Love, honesty, family-and life at a neo-con newspaper
Love, honesty, family-and life at a neo-con newspaper
Katrina Onstad’s first novel, How Happy to Be, is getting too much attention in Toronto and too little elsewhere because at first it seems to be a catty roman à clef PAUL WELLS about one of the most insular micro-cultures in modern history: young Toronto journalists in the early days of the National Post. That’s certainly what I was looking for when I bought a copy. The good news is that Onstad has produced something quite different and better. Something beautiful, even.
The jacket flap says How Happy to Be is about “Maxime, an entertainment writer at a neo-con newspaper.” Oh-ho. I met Onstad when she was an entertainment writer at a neo-con newspaper. (I don’t know her well. Our longest conversation was a year ago at a Starbuck’s in Yorkville. She apologized profusely for dragging me to Yorkville, in the manner of people who spend a lot of time in Yorkville.) When the Post launched in 1998, the staffers used to tell one another that it was all so terribly exciting it should be a book someday. The little paper had everything: youth, humour, alcohol, fabulous clothes, an endless supply of somebody else’s money, AND...MS.
As people usually are when they think their careers would make a good novel, we were almost certainly wrong. The first of Onstad’s many smart decisions is the cavalier manner in which she tosses off the first third of the novel, the part set in assorted newsrooms and College Street bars during the Toronto Winter Film Festival of 2001. As a satire on the Toronto media hothouse, How Happy to Be is no help at all. The details are barely sketched in. But the broad outline is very funny. Maxime, the depressed heroine, works at a paper she calls The Daily that is losing a circulation war with another paper, which she calls The Other Daily. The rich owner is depicted as the arithmetic mean of David Asper, Conrad Black and Niles Crane of TV’s Frasier—socially awkward but fabulously wealthy Eurotrash. There is no identifiable Ken Whyte figure. There is no identifiable Paul Wells figure. Count your blessings. There is an airily distracted girl columnist clearly modelled on Rebecca Eckler and Leah McLaren, who likes to write about “her ass, her boyfriend’s crooked penis, her new loft...”
None of this makes much of an impression on Maxime because she is realizing that her dream job, being a movie critic, is not what it was cracked up to be. She spends much of the book trying hard to get fired, without much luck. “It’s hard to get fired in a libertarian climate. Every screw-you rebellious gesture is interpreted as just another triumphant expression of the individual.” She shows up at an interview with Ethan Hawke prepared to trash him in print for cheap laughs. He turns out to be a gentleman. She trashes him anyway. The boss loves it. Maxime is despondent.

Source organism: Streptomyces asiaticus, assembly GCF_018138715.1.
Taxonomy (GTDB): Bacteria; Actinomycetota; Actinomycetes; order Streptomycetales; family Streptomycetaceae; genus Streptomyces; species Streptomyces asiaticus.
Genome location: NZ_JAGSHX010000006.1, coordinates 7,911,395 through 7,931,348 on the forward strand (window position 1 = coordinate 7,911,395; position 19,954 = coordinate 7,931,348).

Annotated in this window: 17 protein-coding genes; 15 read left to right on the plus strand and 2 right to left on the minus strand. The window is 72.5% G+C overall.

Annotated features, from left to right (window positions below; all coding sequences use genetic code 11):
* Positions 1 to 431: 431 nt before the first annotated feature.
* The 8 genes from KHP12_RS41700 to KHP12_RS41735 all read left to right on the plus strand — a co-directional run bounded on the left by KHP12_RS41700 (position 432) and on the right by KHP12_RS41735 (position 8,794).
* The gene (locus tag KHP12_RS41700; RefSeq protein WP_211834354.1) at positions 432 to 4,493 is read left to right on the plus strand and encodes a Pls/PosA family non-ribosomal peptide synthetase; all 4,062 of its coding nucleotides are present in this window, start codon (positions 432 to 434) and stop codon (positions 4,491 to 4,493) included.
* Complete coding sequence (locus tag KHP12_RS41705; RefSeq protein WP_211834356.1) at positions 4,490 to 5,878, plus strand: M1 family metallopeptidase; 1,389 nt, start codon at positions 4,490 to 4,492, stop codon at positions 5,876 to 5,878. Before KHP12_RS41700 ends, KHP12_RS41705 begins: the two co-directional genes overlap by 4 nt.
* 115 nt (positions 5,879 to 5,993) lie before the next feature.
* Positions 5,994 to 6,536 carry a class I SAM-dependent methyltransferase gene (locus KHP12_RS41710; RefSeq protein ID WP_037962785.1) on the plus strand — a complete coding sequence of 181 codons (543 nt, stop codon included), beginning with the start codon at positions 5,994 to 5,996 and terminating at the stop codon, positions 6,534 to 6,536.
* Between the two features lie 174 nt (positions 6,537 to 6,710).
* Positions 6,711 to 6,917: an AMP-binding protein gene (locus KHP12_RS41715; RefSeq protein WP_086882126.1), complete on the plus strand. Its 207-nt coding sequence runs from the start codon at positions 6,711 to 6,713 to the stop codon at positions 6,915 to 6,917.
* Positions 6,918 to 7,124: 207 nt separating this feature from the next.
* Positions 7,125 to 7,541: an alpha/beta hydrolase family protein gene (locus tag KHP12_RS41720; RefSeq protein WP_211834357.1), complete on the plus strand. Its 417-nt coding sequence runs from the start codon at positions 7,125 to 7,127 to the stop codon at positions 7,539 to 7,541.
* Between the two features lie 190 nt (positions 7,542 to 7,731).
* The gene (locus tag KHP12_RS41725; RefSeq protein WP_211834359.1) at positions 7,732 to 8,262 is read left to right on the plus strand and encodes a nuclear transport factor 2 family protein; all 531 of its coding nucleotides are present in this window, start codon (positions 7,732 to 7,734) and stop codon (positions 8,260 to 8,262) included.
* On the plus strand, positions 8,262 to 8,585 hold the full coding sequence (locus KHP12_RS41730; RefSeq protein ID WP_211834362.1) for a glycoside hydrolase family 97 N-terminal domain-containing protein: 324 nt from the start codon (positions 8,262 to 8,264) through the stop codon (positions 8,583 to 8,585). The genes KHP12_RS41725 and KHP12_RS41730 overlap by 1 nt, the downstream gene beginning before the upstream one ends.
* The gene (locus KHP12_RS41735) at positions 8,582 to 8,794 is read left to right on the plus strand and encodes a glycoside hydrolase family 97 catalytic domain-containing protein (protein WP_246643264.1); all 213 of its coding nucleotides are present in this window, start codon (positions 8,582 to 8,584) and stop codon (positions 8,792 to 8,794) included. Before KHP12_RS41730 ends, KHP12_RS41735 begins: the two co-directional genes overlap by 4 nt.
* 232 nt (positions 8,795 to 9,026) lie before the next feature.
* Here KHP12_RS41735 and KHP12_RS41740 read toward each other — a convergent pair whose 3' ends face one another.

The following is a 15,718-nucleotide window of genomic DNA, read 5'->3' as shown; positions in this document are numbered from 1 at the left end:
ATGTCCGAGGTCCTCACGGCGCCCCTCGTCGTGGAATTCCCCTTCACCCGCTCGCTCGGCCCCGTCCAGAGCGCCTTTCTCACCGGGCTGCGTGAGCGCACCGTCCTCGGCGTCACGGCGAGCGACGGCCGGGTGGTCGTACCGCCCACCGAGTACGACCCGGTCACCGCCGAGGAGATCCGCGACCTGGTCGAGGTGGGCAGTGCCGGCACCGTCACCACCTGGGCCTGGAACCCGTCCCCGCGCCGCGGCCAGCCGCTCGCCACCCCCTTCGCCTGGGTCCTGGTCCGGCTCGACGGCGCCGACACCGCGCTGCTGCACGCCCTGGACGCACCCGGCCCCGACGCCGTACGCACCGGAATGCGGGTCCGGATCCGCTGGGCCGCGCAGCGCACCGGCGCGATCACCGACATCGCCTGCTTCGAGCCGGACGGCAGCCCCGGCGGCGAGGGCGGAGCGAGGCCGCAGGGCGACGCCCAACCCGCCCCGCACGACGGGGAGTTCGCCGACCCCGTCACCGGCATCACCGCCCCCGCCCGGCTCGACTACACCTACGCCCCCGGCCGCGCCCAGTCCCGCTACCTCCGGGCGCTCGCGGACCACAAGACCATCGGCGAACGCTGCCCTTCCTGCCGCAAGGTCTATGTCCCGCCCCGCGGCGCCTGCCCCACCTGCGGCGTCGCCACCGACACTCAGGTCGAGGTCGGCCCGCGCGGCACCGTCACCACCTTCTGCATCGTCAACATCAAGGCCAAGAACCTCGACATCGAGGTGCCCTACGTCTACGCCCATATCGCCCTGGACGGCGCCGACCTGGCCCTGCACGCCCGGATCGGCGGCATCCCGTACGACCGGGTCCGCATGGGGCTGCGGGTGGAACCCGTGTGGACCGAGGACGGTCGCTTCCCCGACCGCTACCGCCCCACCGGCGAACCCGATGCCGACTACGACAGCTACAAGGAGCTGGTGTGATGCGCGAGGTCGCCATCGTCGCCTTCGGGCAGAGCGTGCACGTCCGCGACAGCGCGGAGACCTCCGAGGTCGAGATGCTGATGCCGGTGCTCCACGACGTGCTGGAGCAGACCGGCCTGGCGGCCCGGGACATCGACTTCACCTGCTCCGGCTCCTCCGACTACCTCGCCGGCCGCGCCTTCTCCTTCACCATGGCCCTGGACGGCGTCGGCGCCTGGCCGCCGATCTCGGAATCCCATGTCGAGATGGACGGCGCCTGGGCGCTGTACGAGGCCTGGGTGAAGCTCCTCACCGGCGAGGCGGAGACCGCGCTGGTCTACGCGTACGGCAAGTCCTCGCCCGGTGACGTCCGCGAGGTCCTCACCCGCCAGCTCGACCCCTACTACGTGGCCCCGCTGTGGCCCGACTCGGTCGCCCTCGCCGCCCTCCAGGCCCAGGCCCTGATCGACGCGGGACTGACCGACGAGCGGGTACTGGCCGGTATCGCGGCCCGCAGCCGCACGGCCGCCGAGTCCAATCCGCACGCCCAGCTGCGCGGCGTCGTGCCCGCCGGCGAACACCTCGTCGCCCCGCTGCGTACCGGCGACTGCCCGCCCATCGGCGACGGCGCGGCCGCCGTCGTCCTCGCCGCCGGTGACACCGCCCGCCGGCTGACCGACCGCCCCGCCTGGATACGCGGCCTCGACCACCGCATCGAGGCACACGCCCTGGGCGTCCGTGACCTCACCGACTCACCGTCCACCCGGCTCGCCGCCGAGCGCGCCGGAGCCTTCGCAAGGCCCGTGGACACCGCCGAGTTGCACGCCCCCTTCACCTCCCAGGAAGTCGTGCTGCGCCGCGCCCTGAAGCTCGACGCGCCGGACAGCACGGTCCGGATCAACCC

Her brain is melting away by degrees. “You indulge and linger over Us magazine while the letters on the front cover of The Economist (the same 26 letters) swim and separate, impenetrable to you, a dead language uncovered
at the bottom of the sea.” Intrusions of warmth and sincerity from the non-ironic world—a letter from home, a rumpled new boyfriendrattle her defensive hipster stance. “Earnestness always makes me suspicious. A trick? A colleague trying to make me feel guilty for failing to appreciate this life? Are people sniggering, plotting, playing?”
Arch and sly, then touching, in Onstad, we’ve lost a film critic and gained a fine new novelist.
Soon enough it becomes clear that How Happy to Be isn’t about its setting at all. It’s about its heroine learning what matters: love, honesty, family. (It’s a surprisingly traditional set of values; Onstad might be dismayed to learn how palatable her heroine’s decisions are to a conservative audience.)
In the other excellent book that’s been written about the Post’s early years, Chris Cobb’s non-fiction Ego and Ink, Onstad pops up now and again as a clever but bewildered outsider. She says things like, “I was like, ‘Well, why am I here?’ ” and “I sensed that we weren’t particularly welcome.” She carries the same outsider stance to her fiction. But it is a most agreeable posture because everything she describes, from her position just a few degrees off-kilter from everyone else, is so sharply observed.
I started reading How Happy to Be before the election and found myself in a succession of cafés laughing out loud. At one point Maxime tells the tale of her best friend Sunera, who fell just short of a magazine career in New York: “On the thirty-fifth floor of a building so old that the black-and-white tiles at the entrance spelled the magazine’s name under her feet, she spent a long hour dazzling an
editor.... But when she really imagined packing her bags, stepping onto the airplane with a ticket in her pocket, the clouds in the sky clustered to form her mother’s face: ‘All our hard work, Sunera! All our sacrifice and you leave us in our old age? Oh, the shame of it!’ ”
Soon something happens to shatter Maxime’s uneasy truce with her flashy but meaningless existence. The second half of How Happy to Be is as touching as the first half was arch and sly. Before it’s done, Onstad’s first novel starts to feel like the one she need-
ed to get out of her system before she does the really memorable work that’s still in her.
And before it’s done she admits as much.
“I’m tired of records,” she writes. “I think I would like to give you something in a language that I haven’t created yet...an entirely new story for once.” We seem to have lost a film critic and gained a fine new novelist. I for one couldn’t be more delighted. M
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